Yeah Dad, But They’re From Akron…

In my adolescent years, a fan favorite amongst my friends was the series of “Vacation” movies with Chevy Chase for all of the subtle , sophomoric one-liners, laced with double-entendre. Being from the Akron area made the European Vacation movie especially fun – if you can write to me and tell me about the scene I quote in the title above, I have a special prize (HINT: the prize is an invite that starts with a “G” and ends in “+”).

What does Where we are from, say about Who we are?

For centuries, the difference between friend and foe was often as simple as geographic boundaries. There was no thought given to the trials and tribulations, aspirations and dreams, or the wants and desires of “the others” only the belief that they must be conquered. Sad to say, many of today’s leading consumer brands still feel this way. These brands have been extremely succesful at conquering the U.S. and maybe a few other “mature” markets, but when it comes to global expansion, they are learning that a one-size fits all approach will not work.

Will “What plays in Peoria“, play in Singapore?

The motivations and aspirations of the consumer sector vary greatly from region to region, and again from country to country, and yet again when comparing urban and rural consumers within a single country. We all know this is true and inherently understand it by being a part of it – in the U.S. that means red states, blue states, and even “green” states, but diving deeper exposes distinct groups even within the states, counties, cities, and even neighborhoods. So how do you know how various population groups will respond to your call-to-action? It seems obvious to most of us the differences between New Jersey, Manhattan, and Long Island – but given the close geographic proximity to each other this could be difficult for a non-American (or non-East Coaster) to understand that the three groups of consumers in these areas couldn’t be more different. The same could be said for a wider geography – say we compared the attitudes and aspirations of consumers in the major metropolitan areas of New York City, Philadelphia, and Boston – talk about three different worlds; and this doesn’t account for the Bible Belt, the Rust Belt, or much less anyone not in the hustle bustle of the northeast. A product launch in NYC will (and should) look very different than one in Cleveland, Dallas, Denver, or L.A. And what about the population segments in the suburbs of those cities – surely you can see how complex and challenging it is to identify the right consumer audience in a country where you’ve never lived.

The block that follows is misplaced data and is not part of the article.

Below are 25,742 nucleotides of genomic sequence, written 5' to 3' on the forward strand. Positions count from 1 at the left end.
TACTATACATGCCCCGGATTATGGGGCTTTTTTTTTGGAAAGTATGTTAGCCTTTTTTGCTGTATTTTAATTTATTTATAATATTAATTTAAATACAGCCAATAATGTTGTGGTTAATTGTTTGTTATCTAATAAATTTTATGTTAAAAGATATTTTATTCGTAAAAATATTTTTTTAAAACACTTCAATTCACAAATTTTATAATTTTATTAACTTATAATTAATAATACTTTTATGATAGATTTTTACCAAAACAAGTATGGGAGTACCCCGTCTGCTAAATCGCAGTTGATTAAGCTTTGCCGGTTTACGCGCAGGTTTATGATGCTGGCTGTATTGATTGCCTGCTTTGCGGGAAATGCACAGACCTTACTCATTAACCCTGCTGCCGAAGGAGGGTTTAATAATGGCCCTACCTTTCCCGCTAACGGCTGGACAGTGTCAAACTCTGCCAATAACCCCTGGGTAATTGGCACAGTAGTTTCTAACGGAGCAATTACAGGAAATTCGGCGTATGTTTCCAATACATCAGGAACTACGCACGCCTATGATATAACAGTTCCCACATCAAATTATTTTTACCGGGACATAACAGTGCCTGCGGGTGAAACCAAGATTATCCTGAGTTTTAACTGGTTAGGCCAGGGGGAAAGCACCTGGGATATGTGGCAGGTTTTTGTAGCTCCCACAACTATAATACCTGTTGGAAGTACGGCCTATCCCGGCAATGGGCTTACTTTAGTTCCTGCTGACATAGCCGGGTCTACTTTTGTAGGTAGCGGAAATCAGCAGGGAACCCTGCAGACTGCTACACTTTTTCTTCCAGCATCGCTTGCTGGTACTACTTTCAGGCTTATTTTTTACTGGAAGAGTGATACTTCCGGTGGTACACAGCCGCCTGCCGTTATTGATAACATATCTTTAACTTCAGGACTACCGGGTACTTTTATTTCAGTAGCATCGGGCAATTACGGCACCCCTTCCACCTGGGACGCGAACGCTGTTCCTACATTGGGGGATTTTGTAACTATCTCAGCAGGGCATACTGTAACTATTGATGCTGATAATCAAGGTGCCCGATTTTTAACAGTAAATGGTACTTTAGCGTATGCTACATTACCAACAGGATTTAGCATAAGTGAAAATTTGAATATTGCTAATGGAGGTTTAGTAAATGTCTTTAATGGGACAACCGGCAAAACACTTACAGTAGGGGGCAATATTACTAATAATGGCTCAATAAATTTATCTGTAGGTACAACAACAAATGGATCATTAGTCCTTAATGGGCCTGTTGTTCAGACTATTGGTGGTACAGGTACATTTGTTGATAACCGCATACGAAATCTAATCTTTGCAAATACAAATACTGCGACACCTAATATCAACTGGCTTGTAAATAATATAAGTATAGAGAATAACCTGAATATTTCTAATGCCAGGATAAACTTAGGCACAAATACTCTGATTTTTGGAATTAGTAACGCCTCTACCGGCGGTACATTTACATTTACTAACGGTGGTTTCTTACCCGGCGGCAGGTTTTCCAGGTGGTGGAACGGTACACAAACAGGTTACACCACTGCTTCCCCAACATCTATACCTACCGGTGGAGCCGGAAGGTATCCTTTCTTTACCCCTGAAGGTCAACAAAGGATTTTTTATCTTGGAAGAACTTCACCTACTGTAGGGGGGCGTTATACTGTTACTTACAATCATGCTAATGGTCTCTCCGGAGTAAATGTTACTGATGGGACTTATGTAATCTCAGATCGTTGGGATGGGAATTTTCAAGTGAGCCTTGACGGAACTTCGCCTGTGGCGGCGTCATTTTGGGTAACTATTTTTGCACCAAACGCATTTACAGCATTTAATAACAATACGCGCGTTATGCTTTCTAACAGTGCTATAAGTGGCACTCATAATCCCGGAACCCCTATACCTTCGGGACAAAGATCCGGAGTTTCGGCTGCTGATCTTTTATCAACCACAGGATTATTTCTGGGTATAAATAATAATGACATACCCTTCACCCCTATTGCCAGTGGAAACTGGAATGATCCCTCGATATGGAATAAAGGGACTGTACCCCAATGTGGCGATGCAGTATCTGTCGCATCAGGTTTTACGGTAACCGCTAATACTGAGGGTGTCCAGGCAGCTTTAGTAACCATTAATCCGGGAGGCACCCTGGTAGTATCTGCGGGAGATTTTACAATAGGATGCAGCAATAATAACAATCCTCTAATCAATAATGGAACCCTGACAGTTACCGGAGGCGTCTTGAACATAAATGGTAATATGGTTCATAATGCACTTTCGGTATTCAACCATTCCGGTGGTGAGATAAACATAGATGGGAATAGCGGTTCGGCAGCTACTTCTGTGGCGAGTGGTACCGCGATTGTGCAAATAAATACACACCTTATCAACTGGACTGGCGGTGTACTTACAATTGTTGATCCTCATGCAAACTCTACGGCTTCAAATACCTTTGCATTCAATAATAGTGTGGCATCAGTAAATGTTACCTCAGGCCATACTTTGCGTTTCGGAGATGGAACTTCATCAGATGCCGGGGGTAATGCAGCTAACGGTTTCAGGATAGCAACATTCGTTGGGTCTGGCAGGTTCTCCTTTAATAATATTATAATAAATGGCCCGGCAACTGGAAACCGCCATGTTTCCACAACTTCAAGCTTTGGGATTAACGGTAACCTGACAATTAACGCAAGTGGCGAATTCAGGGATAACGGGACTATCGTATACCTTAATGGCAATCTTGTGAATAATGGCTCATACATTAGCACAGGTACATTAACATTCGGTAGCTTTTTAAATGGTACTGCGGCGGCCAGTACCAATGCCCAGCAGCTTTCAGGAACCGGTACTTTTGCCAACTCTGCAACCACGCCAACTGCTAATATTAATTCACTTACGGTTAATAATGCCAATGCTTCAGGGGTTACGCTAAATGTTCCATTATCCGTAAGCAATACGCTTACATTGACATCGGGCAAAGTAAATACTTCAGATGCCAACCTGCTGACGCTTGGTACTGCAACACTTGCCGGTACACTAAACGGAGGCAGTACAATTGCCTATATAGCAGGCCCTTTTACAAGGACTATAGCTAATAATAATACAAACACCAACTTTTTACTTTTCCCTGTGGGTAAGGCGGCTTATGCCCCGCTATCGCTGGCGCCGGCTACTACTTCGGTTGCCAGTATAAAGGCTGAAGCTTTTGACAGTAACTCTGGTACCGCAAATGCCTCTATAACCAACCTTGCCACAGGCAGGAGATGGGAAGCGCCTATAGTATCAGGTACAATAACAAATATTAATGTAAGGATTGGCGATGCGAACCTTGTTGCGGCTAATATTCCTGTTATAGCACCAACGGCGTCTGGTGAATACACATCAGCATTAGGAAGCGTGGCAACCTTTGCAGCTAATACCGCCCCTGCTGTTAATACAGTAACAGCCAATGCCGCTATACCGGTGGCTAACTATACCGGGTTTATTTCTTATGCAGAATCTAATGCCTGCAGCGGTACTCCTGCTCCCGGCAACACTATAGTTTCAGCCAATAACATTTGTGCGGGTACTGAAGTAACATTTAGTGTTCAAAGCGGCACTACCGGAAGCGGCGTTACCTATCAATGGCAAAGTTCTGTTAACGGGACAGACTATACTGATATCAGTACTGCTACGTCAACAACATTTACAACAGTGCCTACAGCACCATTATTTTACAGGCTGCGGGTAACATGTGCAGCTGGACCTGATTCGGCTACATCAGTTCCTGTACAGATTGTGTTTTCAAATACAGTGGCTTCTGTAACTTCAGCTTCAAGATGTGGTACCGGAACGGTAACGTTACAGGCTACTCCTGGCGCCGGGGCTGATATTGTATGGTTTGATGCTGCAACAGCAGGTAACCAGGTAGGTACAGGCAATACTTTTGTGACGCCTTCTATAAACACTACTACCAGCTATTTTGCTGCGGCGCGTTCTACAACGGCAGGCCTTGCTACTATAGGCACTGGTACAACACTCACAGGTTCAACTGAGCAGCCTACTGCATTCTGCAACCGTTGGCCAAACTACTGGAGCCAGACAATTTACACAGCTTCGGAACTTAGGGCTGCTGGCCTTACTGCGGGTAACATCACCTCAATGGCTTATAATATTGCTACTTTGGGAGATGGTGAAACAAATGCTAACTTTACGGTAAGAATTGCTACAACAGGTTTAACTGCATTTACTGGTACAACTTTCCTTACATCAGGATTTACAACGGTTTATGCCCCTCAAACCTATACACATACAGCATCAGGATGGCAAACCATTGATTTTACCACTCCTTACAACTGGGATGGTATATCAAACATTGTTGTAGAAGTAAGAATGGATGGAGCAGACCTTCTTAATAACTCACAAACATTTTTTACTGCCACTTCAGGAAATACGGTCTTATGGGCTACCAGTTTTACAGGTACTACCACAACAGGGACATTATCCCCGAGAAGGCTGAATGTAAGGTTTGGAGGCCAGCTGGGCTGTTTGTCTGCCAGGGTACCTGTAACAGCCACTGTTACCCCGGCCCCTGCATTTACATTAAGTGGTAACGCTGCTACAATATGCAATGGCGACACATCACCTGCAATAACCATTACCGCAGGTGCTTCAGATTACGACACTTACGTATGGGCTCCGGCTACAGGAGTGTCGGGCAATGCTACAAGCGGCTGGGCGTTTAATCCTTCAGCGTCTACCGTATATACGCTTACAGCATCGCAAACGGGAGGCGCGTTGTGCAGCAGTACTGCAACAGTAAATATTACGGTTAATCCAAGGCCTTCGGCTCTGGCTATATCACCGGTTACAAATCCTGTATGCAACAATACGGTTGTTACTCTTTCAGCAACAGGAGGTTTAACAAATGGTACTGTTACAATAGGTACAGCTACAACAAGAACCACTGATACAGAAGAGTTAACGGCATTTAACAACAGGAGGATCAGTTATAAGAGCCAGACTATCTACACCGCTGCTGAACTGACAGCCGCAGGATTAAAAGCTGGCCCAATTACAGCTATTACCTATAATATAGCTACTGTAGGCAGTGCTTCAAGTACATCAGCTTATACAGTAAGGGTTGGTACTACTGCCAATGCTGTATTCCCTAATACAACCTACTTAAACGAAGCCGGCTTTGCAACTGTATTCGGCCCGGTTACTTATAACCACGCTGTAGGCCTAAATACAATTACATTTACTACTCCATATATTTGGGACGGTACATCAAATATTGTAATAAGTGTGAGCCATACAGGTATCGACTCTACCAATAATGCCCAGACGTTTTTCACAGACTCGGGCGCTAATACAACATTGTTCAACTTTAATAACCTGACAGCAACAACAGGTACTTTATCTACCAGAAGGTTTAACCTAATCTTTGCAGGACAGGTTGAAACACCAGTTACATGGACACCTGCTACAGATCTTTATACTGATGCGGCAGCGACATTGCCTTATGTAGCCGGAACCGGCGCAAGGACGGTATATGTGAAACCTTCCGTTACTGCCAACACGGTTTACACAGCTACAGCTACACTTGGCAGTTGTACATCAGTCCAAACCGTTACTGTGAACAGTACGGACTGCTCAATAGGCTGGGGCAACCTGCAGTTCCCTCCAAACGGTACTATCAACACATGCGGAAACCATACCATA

Don’t forget – I have Google+ invites for those that tell me about the scene I quote in the title above…

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